The “fragility” of the World Trade Organization’s ‘Bali package’ was brought into the open at the weekend meeting in Sydney, Australia, of trade ministers from the world’s 20 major economies (G20).
Framing rules at the World Trade Organization for maintaining public stockholding programmes for food security in developing countries is not an easy task, and for Ambassador Jayant Dasgupta, former Indian trade envoy to the WTO, “this is even more so when countries refuse to acknowledge the real problem and hide behind legal texts and interpretations in a slanted way to suit their interests.”
African countries are coming under strong pressure from the United States and the European Union to reverse the decision adopted by their trade ministers to implement the World Trade Organization’s trade facilitation agreement on a “provisional” basis.
As industrialised countries celebrate the World Trade Organisation’s Bali accord, the developing and the least-developed countries are forced to carry their battle to another day after securing only half-baked results and grandiose promises, said several trade ministers.
The World Trade Organisation’s ninth ministerial meeting at Bali, Indonesia has morphed into a fierce battle between the countries seeking social safety nets for hundreds of millions of poor people and those insisting on having advanced import-facilitation programmes in the developing countries on par with the industrialised nations.
The decisions of the United States and the European Union to demand implementation of controversial labour standards in Bangladesh following the Sawa industrial tragedy pose a serious threat to the rule-based global trading system, says Dr Supachai Panitchpakdi, Secretary-General for United Nations Conference on Trade and Development.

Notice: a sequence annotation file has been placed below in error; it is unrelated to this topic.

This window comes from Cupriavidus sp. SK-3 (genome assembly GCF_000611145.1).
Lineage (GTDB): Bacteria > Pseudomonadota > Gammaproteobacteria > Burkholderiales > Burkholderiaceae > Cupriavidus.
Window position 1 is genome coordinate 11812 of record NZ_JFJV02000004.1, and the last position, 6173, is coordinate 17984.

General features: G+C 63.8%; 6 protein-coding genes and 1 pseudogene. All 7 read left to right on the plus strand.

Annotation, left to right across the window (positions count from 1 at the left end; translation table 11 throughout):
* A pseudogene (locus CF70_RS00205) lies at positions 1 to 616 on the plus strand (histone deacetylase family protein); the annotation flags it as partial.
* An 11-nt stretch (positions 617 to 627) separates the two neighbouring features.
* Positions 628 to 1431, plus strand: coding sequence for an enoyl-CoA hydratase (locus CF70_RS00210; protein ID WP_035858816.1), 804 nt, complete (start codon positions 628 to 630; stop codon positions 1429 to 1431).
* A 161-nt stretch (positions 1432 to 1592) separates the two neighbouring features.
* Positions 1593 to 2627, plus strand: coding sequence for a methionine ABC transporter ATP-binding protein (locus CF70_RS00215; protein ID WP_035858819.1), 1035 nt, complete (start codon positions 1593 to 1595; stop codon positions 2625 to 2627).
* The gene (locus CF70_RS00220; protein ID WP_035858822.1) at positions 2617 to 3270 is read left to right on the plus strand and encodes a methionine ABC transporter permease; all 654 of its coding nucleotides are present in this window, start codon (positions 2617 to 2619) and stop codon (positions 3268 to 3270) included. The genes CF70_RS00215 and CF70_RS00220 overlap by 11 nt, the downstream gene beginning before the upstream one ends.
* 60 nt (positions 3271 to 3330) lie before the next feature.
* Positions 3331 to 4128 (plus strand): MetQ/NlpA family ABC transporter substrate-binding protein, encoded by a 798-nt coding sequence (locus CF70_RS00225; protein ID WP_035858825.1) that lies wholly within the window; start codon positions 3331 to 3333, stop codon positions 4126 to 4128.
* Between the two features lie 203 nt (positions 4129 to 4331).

Nyaradzayi Gumbonzvanda, a human rights lawyer and the general secretary of the global rights network World YWCA, knows what it is like to struggle against poverty and violence: she herself comes from a poor family in Magaya village in Murewa district, which lies northeast of Zimbabwe’s capital Harare.
As parties to the treaty on the Non-Proliferation of Nuclear Weapons (NPT) begin their second preparatory conference in Geneva on Monday, representatives of civil society and several countries have decided to bring the festering nuclear issue and its potential humanitarian consequences to the centre stage.
Industrialised countries have mounted an unprecedented campaign to stop the United Nations Conference on Trade and Development from providing policy advice to the poorest countries in Africa and across the globe.
Trade ministers of the BRICS countries - Brazil, Russia, China, India and South Africa – say that at the G20 trade ministerial summit later this month in Mexico they will try to ensure that attempts by industrialised countries to frame a new trade agenda do not drown development-led trade liberalisation and the World Trade Organization talks.
Brazil and South Africa have experienced a widespread contraction of their manufacturing industries, with the latter suffering massive unemployment as well, thanks to the rampant volatility and misalignment of dominant global currencies like the dollar, trade experts from the two countries say.
Trade envoys of India, Brazil, and South Africa have warned industrialised countries not to hijack the Doha multilateral trade negotiations by adopting the controversial plurilateral approach to liberalise trade in services.
India, Brazil, and South Africa, the international grouping for promoting international cooperation among the three countries known as IBSA, along with China and several other developing countries, have denounced the ongoing attempts to craft an exclusive, plurilateral agreement to liberalise trade in services without concluding the multilateral trade negotiations of the World Trade Organization.
The convergence of leading countries from the global South - China, India, Brazil and South Africa, among others - to assist the poorest countries in sub-Saharan Africa and elsewhere constitutes a new "dynamic" in the emerging global economic partnerships, says the United Nations Conference on Trade and Development.
When the G20 leaders meet for their fifth summit in Cannes, France, on Thursday, they will be confronted with several worsening global economic and trade issues. Among them is how to strengthen the international trading system and how to overcome the developmental deficit that continues to create an uneven playing field for poor countries.